Last fall the Board of Trustees at Purdue University initiated a policy that prohibits its faculty, staff, and students from betting on sporting events in which a Purdue team participates. No joke.
Not surprisingly, Purdue’s ability to effectively enforce this policy has been questioned. And now the gambling industry has taken its boldest step yet to separate college professors from their wages. Beginning on March 1st, faculty across the country will be able to place bets on Tenure and Promotion applications at their school.
According to Sonny “Sweetmeat” Credenza, Director of Gaming Operations at Bellagio Resort and Casino in Las Vegas, gamblers will be able to bet on the success or failure of a candidate’s application at multiple levels: department, academic division (e.g., Arts & Sciences), Dean, university-wide committee, Provost, and President. “The beauty of the system,” says Credenza, “is that you’ll be able to bet in favor of a candidate at one level, and against that same candidate at a higher level. Our professional oddsmakers are thoroughly trained in using regression analysis to take into account scholarly productivity, teaching performance, service to the school, race, gender identity, national origin, post-modernist leanings, institutional culture, and other pertinent factors when establishing betting lines. We’ll provide customers with briefing sheets on every candidate at their college or university. A well-informed gambler is a happy gambler!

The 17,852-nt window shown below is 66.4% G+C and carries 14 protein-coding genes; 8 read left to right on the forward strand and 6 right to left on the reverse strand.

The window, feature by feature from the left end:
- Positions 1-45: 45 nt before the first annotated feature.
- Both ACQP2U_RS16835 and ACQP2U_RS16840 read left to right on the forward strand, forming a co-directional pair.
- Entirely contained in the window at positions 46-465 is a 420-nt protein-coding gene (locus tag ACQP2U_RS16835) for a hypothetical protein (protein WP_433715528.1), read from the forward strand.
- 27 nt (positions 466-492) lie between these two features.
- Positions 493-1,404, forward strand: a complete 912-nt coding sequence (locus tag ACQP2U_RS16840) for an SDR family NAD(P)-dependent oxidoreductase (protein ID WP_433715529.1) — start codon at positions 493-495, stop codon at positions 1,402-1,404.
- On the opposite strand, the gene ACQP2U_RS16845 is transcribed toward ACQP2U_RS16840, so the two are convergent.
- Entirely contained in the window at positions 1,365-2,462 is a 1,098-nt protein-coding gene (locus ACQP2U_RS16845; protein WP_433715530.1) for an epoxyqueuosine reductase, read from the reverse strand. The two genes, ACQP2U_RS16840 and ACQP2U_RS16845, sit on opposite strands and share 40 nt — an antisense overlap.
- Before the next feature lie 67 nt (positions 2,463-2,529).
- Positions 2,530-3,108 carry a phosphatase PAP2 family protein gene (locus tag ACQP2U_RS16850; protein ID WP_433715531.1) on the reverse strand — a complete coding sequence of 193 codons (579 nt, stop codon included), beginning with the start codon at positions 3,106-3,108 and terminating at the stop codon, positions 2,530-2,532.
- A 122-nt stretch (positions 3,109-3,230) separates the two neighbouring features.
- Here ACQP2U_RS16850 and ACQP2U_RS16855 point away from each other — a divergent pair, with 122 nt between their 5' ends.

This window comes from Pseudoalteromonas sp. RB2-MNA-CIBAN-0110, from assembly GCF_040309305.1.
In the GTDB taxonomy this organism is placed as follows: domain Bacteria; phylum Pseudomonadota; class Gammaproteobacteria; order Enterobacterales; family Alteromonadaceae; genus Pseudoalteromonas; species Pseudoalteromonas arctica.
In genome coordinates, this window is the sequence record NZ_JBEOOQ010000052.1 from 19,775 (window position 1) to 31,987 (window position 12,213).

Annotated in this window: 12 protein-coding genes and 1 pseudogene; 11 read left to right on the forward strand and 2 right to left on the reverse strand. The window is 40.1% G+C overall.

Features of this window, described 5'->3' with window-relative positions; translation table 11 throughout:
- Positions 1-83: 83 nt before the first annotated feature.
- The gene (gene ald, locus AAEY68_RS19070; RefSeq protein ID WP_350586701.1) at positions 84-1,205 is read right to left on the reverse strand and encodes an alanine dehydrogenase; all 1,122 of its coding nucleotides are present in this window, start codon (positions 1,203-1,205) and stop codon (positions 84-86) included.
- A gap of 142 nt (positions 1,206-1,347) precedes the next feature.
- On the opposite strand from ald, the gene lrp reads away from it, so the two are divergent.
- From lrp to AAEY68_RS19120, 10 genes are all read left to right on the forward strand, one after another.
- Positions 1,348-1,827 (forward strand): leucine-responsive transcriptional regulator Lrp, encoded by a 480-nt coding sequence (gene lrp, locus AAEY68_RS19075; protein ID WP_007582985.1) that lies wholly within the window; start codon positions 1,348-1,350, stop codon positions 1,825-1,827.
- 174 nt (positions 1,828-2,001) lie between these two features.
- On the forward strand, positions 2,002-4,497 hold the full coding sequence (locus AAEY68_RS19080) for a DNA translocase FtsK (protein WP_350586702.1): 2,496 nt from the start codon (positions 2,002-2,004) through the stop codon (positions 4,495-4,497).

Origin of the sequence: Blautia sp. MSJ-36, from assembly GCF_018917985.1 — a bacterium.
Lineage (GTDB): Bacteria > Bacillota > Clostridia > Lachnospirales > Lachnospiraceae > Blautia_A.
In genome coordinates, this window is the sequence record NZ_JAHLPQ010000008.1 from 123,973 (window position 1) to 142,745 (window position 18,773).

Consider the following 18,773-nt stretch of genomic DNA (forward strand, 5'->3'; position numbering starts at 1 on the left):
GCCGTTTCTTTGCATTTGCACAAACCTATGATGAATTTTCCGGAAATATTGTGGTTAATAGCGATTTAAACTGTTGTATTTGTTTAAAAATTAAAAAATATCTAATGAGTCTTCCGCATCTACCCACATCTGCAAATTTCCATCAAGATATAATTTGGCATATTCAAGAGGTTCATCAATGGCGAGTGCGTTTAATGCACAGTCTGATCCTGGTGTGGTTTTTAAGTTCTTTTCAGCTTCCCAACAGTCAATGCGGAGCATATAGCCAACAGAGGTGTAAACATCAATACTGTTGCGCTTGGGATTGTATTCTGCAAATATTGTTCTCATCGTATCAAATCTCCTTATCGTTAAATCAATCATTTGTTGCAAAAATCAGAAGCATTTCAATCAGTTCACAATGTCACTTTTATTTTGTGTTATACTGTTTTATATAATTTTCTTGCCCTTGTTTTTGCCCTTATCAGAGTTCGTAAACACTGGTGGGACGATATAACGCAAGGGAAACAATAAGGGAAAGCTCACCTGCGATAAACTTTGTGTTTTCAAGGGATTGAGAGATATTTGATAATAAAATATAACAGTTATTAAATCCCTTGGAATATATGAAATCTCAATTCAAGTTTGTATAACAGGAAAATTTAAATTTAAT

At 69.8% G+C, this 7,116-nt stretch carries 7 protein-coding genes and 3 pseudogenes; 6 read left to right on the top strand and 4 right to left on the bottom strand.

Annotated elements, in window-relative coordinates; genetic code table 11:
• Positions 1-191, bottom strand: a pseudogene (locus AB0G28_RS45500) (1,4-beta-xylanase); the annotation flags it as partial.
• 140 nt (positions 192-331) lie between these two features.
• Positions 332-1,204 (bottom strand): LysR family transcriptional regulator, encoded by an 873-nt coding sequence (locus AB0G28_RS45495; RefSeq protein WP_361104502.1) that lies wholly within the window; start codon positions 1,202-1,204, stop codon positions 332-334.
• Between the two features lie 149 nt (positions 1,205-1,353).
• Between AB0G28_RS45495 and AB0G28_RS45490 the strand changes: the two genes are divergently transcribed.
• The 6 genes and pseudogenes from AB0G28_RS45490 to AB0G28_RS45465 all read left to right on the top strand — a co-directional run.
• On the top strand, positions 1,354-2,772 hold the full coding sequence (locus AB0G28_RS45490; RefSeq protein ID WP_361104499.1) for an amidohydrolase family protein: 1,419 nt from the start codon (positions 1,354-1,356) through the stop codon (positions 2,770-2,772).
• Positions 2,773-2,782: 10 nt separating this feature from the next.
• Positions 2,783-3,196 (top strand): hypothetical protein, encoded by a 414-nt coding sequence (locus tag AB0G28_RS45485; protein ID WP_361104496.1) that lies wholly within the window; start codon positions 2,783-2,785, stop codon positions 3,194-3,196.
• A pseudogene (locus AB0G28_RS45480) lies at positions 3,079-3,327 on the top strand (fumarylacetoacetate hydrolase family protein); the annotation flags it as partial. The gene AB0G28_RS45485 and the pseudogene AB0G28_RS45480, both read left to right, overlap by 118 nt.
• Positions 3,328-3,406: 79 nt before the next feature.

“One exciting side effect of T & P betting is that it promises to generate heightened interest across the campus in the overall Tenure and Promotion process. Typically, Professor Jones in Political Science could care less if Professor Turdball in Mechanical Engineering gets tenure or not. But, trust me, on March 1st he’ll start caring big-time if he has skin in the game! Talk about March Madness! And 20% of all casino T & P profits will go back to the schools to invest as they wish. Do I hear the phrase ‘win-win’?”
When a reporter commented that “things could get awkward if you bet against a colleague you know personally,” Credenza quickly responded, “that’s your problem, not our problem. But a little common sense can go a long way. For example, if you score a big hit, don’t be a d**k and go out and buy a Porsche 911 the day after it’s announced that your colleague has been turned down for tenure. That colleague might suspect that the two events are related.
“Look, we’ve taken a tedious, time-consuming faculty-review process that only the candidates and their significant others used to care about, and transformed it into a data-driven Mardi Gras that will engage the whole campus. What’s not to love?”
One can only hope that the Board of Trustees at Purdue will agree.